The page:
Monday, November 7, 2016

Of Kings and Servants: Responsibility and Trust Across Shakespeare's Plays

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King Henry V in disguise, discussing responsibility with his soldiers.
Over the summer I studied a novel about the Vietnam War and wrote a lot about responsibility and trust. These ideas seemed to be changed by the novel, and I found the ideas fascinating. Who is responsible in a war? Is it the soldier? The leader? Or some combination of people?

Shakespeare deals with lots of different relationships, all of which involve trust and responsibilities. I would like to refer back to Shakespeare's discussion of responsibility in war in Henry V. It gets interesting when comparing what we can read there with the same issues in something lighthearted, like the comedy Twelfth Night. I haven't fully studied all of the ideas through yet, but my basic ideas are that responsibility and trust are changeable, and actually very different depending on the situation, according to Shakespeare's plays.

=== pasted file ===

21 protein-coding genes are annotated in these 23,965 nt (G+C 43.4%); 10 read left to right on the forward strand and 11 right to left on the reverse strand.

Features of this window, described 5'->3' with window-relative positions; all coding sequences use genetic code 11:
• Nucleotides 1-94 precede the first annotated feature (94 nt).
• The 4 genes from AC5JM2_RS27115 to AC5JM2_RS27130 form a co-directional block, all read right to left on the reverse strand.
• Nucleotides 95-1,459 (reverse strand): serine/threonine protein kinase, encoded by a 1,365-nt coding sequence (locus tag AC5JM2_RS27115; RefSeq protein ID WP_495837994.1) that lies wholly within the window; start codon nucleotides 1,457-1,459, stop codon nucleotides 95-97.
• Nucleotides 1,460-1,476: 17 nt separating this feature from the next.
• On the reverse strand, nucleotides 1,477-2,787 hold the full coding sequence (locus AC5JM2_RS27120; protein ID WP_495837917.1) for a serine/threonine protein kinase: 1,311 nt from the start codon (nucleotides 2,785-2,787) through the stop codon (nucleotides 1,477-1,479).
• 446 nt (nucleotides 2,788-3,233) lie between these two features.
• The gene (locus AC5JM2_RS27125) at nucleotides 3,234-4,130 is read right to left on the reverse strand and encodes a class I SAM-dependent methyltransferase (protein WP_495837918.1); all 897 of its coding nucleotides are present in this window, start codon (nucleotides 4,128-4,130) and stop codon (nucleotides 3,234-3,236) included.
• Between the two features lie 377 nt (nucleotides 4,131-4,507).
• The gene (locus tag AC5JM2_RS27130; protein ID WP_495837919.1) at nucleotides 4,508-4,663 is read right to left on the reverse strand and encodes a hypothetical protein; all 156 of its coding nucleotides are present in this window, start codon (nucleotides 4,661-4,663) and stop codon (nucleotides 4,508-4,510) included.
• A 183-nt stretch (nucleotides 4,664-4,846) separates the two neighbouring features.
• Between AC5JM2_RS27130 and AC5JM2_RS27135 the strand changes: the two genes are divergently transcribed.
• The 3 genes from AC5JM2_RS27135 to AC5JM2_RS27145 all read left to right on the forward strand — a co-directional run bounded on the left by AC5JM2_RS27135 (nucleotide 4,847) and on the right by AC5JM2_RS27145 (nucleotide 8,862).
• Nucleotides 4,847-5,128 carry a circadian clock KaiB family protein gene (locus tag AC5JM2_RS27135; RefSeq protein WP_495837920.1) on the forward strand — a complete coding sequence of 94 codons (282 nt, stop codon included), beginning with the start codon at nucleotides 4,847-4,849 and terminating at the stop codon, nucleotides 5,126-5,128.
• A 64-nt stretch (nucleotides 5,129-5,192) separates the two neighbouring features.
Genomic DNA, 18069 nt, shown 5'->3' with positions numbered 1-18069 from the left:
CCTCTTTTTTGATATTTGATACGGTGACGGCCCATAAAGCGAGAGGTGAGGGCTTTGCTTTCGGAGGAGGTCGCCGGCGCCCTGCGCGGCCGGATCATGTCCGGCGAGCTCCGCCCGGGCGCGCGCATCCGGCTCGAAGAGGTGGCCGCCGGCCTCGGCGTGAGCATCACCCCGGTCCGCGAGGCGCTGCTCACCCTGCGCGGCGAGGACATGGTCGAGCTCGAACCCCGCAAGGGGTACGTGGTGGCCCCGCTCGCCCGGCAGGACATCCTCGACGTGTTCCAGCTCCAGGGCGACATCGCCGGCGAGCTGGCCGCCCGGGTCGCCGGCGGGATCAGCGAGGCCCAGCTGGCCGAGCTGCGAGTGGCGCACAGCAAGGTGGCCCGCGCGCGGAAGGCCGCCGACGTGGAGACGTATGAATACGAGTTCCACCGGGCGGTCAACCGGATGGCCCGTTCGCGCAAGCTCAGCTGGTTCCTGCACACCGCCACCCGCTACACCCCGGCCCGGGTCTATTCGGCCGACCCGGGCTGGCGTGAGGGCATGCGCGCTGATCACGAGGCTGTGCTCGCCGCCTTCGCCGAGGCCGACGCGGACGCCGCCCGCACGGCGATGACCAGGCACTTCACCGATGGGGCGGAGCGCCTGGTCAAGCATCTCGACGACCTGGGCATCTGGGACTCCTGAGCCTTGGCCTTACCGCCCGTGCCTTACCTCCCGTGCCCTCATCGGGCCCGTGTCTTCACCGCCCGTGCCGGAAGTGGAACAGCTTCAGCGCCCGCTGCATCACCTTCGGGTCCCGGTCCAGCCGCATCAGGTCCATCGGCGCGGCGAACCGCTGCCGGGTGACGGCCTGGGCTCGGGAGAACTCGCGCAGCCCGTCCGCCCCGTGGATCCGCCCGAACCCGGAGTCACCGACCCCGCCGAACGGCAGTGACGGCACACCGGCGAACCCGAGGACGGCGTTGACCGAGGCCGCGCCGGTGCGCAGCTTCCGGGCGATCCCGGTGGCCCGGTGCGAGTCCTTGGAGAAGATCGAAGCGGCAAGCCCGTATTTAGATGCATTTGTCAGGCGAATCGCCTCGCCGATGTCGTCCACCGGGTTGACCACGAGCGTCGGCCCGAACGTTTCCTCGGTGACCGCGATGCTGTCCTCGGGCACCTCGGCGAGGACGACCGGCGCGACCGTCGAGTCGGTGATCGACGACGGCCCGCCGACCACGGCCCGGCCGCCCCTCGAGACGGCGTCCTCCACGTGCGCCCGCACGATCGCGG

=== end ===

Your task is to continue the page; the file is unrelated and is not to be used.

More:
With some basic research, I have come across a video discussing Henry's conversation about responsibility with his soldiers. I also found an article titled Henry V's Politics of Non-Responsibility, which I think I will find very useful for my essay. Overall, this issue might not be discussed to broadly across other plays, which is why I think the comparison will be so useful, since trust and responsibility are both things we use and recognize everyday, even if we don't notice it all the time. Viewing the connections between the leaders and servants in Shakespeare has the potential to lead to some applicable conclusions.

After reading through other's posts on slack and posting my own, there is one other person who may be doing something similar, which is good because we can help each other research. It's also good that it's just one person, so that my topic can be pretty unique.


  1. The idea of responsibility and trust is awesome because it is so prominent in our world today and a topic that has been brought up many times during this campaign season.

    1. That's a great point! There could be some connecting I can do to our times.

  2. I think McKay's comment is fascinating. I'd love to see if you could tie in this year's election with Shakespeare.